Trans people feel either in the wrong body, or at least identify as the gender not typical for who their body physically represents. [I hope I didn’t word that in a way that might be offensive. I don’t know all the language to use.] In that way it’s very much a self identity thing wrapped up in physical traits and genes, and also there are social norms of course.

But, all those groups do share being outside of the norm statistically, all of them have gender as a central issue, and joining together gives them support and power. It makes sense to join together, especially for support and to attain power.

Plus, the hateful part of the straight community lumps them altogether so in a way they can’t escape it. It’s like when I tell Jewish people who don’t identify as Jewish that they might as well be a little familiar with Judaism and history, because the antisemitic people aren’t going to care that you say you aren’t Jewish, Hitler would still make you wear a star on your sleeve. The haters don’t even know all the differences between being gay or a transsexual, etc, they just see it all as abnormal or something to fear.

I remember watching a show where Mormons who wanted to decriminalize polygamy talked to advisors in the gay community to get advise on how to navigate their fight. Interesting bedfellows.

ibstubro's avatar

How is being gay a completely different thing from being trans, @Mariah?

NerdyKeith's avatar

@ibstubro I’ll answer this one if you don’t mind.

Gay / homosexual is a sexual orientation; its in reference to a person’s sexuality

Trans / transgender is a gender identity; its in reference to how a person identities their gender.

The two terms, answer two entirely different questions. Gender and sexuality are not the same thing. Being Trans doesn’t automatically mean you are gay. A male to female transgender person, can actually be attracted to the opposite gender they identify as. That would make them straight.

Mariah's avatar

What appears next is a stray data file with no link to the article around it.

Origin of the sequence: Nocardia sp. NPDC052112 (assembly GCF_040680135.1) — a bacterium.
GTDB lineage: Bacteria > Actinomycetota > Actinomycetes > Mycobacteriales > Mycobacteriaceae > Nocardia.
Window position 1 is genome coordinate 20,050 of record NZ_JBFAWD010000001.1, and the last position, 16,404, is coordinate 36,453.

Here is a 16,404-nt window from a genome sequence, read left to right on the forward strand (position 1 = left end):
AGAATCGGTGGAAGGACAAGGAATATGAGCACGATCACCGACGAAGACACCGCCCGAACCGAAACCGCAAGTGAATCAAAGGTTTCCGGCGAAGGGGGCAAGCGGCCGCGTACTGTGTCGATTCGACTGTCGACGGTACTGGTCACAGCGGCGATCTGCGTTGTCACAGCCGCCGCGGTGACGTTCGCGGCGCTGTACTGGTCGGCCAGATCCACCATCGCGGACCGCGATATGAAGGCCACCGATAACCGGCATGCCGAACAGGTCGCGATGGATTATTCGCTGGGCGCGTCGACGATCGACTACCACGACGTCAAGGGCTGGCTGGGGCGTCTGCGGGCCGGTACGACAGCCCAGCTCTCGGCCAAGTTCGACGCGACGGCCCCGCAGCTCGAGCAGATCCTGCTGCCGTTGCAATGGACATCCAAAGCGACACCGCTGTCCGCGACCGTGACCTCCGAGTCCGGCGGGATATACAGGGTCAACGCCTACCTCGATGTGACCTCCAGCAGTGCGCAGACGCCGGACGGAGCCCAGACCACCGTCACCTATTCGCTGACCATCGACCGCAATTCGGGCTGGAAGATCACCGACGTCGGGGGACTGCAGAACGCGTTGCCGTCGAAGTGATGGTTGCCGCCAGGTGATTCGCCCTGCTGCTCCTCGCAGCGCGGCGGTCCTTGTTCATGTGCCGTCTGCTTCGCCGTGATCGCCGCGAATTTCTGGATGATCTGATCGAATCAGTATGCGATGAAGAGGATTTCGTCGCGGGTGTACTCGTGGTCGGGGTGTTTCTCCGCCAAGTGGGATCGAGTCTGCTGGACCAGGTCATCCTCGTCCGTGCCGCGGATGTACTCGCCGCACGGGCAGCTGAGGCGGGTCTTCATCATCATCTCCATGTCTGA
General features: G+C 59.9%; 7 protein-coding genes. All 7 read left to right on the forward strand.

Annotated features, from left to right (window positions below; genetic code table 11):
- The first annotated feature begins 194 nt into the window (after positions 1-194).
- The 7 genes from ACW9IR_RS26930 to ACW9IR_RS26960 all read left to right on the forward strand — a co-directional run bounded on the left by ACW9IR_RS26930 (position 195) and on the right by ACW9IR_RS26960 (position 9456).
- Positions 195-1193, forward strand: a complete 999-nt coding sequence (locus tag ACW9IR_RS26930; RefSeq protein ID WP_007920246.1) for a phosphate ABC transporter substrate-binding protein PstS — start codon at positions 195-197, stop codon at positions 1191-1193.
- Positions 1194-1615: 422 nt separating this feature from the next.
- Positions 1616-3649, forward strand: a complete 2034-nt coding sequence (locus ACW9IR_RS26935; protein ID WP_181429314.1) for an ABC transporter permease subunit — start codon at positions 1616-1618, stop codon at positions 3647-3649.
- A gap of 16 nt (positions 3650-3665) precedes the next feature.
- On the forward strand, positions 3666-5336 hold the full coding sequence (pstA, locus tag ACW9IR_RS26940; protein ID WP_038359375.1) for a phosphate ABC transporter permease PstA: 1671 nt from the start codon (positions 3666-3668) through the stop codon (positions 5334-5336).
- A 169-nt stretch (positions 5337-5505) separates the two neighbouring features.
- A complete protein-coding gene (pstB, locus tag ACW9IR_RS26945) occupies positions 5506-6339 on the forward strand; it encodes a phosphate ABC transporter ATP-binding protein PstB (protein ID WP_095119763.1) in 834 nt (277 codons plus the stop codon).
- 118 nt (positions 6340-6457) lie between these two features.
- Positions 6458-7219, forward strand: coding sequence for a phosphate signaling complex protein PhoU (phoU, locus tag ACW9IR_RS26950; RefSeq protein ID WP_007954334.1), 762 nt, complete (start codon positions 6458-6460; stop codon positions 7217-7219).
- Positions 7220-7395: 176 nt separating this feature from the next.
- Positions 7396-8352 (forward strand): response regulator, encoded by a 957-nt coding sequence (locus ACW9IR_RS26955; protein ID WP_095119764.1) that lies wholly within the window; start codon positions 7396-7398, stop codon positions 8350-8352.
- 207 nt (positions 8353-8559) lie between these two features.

Yes… @NerdyKeith summed it up well, they are completely separate concepts…

ibstubro's avatar

Then how, @Mariah, would a gay woman identify (GLBT) more with a straight transgender person than a simply straight person, given that all 3 are in a committed relationship?

Mariah's avatar

Why do you assume any given gay person would identify more with the trans person?

Anyway, as others have said, they are both persecuted minorities and often feel some sympathy for each other because of that, but are otherwise pretty much completely separate concepts. I wasn’t sure what your original question was asking, I thought you thought being trans was somehow the same or similar to being gay.

ibstubro's avatar

GLBT doesn’t imply group identity?

Mariah's avatar

I mean, it’s a term that’s used, but that doesn’t mean that every gay person is buddies with every trans person.

ibstubro's avatar

A “term”?
So you think GLBT is just a handy term.

Mariah's avatar

As opposed to what?

NerdyKeith's avatar

LGBT / GLBT is an umberella term for all gay, bisexual, lesbian and transgender people. It is a term that is used to unite several groups of minorities into one community.

As to how a person identifies themselves, be it on the bases of sexuality or gender identity; is up to the individual.

tinyfaery's avatar

You are obviously fishing for a certain response. What is the real question? You’ve been on this site long enough to know the basics about what the LGBTQA community is about.

People identify with each other for all kinds of reasons; sexuality and gender identity are minuscule factors in most people’s lives.

Seek's avatar

(What’s the A? I thought the last letter was I, for intersex)

NerdyKeith's avatar

A is for “asexual”

Seek's avatar

Oh, I’m in the club now, too? Neat.

srsly though, intersex should be on there

Jak's avatar

Hey, me too! Yaay! Will I be added to any mailing lists? I think the bottom line here is that you can’t reasonably lump all people together of any perceived group and make any sweeping generalizations about any perceived behavior. Everyone has a lens of perception which colors and influences their decisions. Since you still haven’t clarified your question, I must conclude that you are coming from a place of meanness and conflict.

NerdyKeith's avatar

Welcome to the club :)

ibstubro's avatar

I didn’t see where you requested any clarification, @Jak.

”...you can’t reasonably lump all people together of any perceived group and make any sweeping generalization.”
Then why the “LGBTQAI”?

What leads you to conclude I’m coming from a place of meanness and conflict?

Seek's avatar

The reason for the letters is to include all the non-hetero, non-cis people for the sake of conversation, as people who may have experienced institutional discrimination or had to hide their identities due to societal expectations.

I, personally, don’t consider myself “part of the community”, though I tend to fall in the asexual spectrum (the Google term, if you’re interested, is demisexual) and do not consider gender or biological sex a factor in determining whether I find someone attractive. I’m attracted to intelligent people with strong personalities. Since I am married and in a monogamous hetero relationship, I do not experience the discrimination that others in the LGBTQAI community do.